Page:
Implementing a buddy program is advantageous to both the employees as well to the company. It promotes responsibility and accountability, reflects leadership skills, develops role models and leaders and creates everlasting relationship between the employee and the buddy. The new employee also gains from the buddy’s experience, learn specific skills and knowledge relevant to the job and develops a focus on what is needed in the organization to grow.

Team-building and Ice breaking sessions have become a buzzword in recent time and a component of Induction program also. In terms of corporate development, team-building exercises are important not only for the rich experience from activities performed by the team, but also for the group skills, communication and bonding among the team members.

Team-building sessions should be considered a part of induction program as it develops working relationships with each other, increases collaboration between department member thus breaking down communication barriers between the employee and the team,  assigns him a role depending upon what he is best at, communicates expectations and performance targets therby gaining commitment to the company and corporate goals.

Induction program also cover an aspect of Corporate Social Responsibity (CSR) which give the employee a gist of how companies manage the business processes to produce an overall positive impact on society. Corporate Social Responsibility reflects the commitment by businesses to ethically contribute to economic development while improving the quality of life of the workforce as well as of the local community and society. Companies should discuss two aspects of their operation under CSR-The quality of management in terms of people and processes and their impact on society in various areas. The new employee may be interested to know how companies integrate social and environmental aspects in their business operations and how they interact with their stakeholders.

Induction program also provides an overview of employee engagement activities which fosters commitment, loyalty, pride in the organization and develops a sense of personal responsibility towards the organization. The tools for measuring employee engagement initiatives are people involved in training and development, people seeking career advancement and performance appraisals, increasing compensation and benefit which enhances satisfaction and creates a feeling of being valued by the organization.

Some of the engagement schemes which should be discussed with the new employees during induction program are: How often the company provides feedback and guidance, seeks ideas and inputs on critical problems, gives recognition and rewards, provides opportunities for advancement and social interaction, provides training and assistance, promotes joy and humor within the office.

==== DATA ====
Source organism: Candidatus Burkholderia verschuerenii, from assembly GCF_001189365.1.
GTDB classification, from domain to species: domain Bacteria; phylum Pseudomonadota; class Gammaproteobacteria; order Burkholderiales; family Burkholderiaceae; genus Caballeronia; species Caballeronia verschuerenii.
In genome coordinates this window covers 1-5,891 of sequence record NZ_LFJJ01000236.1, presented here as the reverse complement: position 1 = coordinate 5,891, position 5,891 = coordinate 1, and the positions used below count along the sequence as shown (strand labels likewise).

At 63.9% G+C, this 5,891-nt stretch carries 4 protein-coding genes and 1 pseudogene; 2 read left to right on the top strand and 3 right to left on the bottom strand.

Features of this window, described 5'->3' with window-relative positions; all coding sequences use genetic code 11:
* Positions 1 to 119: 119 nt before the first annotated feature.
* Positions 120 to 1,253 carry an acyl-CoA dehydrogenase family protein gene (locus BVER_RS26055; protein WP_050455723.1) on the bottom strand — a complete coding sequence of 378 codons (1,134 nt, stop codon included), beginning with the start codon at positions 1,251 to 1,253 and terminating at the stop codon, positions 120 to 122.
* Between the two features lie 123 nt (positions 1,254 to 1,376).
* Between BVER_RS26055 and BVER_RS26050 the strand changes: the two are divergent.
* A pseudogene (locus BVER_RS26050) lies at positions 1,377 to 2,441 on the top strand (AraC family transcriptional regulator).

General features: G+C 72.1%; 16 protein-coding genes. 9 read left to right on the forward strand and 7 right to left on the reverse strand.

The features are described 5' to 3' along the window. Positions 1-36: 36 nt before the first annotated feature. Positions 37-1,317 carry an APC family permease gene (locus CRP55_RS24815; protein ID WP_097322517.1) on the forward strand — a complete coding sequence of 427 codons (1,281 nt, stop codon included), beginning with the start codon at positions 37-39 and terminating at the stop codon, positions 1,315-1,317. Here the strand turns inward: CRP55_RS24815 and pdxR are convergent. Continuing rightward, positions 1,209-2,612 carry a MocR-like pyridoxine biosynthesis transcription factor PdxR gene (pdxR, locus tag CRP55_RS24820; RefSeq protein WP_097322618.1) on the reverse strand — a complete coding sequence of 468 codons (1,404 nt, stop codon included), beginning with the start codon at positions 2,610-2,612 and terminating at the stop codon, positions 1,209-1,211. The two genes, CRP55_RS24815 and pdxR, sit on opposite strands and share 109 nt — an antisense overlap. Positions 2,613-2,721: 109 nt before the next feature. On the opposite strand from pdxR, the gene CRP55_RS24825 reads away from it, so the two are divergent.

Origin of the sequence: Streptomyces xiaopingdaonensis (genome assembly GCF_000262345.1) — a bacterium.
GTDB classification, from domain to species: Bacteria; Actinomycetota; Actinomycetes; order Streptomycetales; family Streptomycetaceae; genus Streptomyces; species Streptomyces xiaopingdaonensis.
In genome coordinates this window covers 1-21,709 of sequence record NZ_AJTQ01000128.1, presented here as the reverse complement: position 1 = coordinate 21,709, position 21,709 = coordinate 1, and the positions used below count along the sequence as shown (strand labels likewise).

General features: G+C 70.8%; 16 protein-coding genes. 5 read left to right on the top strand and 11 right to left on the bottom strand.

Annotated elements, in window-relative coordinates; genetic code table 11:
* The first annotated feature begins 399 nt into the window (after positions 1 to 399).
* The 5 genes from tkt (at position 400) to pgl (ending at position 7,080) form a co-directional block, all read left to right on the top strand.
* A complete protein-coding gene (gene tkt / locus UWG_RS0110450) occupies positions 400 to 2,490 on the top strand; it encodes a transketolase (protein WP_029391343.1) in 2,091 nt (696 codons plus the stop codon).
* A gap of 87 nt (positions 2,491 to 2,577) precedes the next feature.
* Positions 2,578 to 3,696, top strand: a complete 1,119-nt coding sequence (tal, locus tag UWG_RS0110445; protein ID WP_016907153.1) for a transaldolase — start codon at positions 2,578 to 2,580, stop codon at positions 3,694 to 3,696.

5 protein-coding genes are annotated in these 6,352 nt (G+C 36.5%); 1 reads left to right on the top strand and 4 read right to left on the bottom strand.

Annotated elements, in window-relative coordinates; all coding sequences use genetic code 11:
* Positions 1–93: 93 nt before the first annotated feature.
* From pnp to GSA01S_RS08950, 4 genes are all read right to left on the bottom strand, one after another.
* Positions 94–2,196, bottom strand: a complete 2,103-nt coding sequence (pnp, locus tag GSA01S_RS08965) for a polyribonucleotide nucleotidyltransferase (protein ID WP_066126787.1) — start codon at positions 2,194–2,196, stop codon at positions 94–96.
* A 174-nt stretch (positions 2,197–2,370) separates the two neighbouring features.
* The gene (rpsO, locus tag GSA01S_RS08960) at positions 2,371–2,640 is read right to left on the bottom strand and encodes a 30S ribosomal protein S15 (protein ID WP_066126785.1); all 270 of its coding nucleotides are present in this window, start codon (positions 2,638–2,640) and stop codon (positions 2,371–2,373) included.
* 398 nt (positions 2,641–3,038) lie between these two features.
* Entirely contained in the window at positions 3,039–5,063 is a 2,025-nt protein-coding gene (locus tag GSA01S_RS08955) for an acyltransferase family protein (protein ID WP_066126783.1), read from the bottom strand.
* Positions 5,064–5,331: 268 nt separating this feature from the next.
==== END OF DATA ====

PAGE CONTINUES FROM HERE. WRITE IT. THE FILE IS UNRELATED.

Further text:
After all the ‘gyan’ about the company and its practices, comes the most important session which is termed as Evaluation or Follow-up or Feedback. These sessions are important as it helps the organizations to have their systems on track and be self aware of how their initiatives are perceived by the people i.e. what are the strengths and weaknesses of the induction program according to them.

Feedback acts as a communication channel between the employees and the management to measure the effectiveness and usefulness of the induction program, overall value added and how to improve the program to add more value. Feedback should not be planned after the completion of induction program, instead it should be taken timely; within a week or a month to know how the employees are feeling within the organization and whether their needs are being addressed.

Thus the importance of induction program can be realized by the fact that it acts as a best form of professional development which help the new employees to get introduced to best management procedures, routines and practices. Successful induction programs also promote unity and teamwork and also create a learning community of new employees by intergrating a mentor/buddy component within the system and demonstrating career development and corporate social responsibility within the company.

Hence organizations should make the first few days of their new employees memorable which will create an everlasting experience in their mind and they pledge to make their contribution memorable for the organization.

Design your induction program “of the people, by the existing people, for the new people”!!!

This article has been authored by Aprajita Gupta from BimTech, Noida.


Views expressed in the article are personal. The articles are for educational & academic purpose only, and have been uploaded by the MBA Skool Team.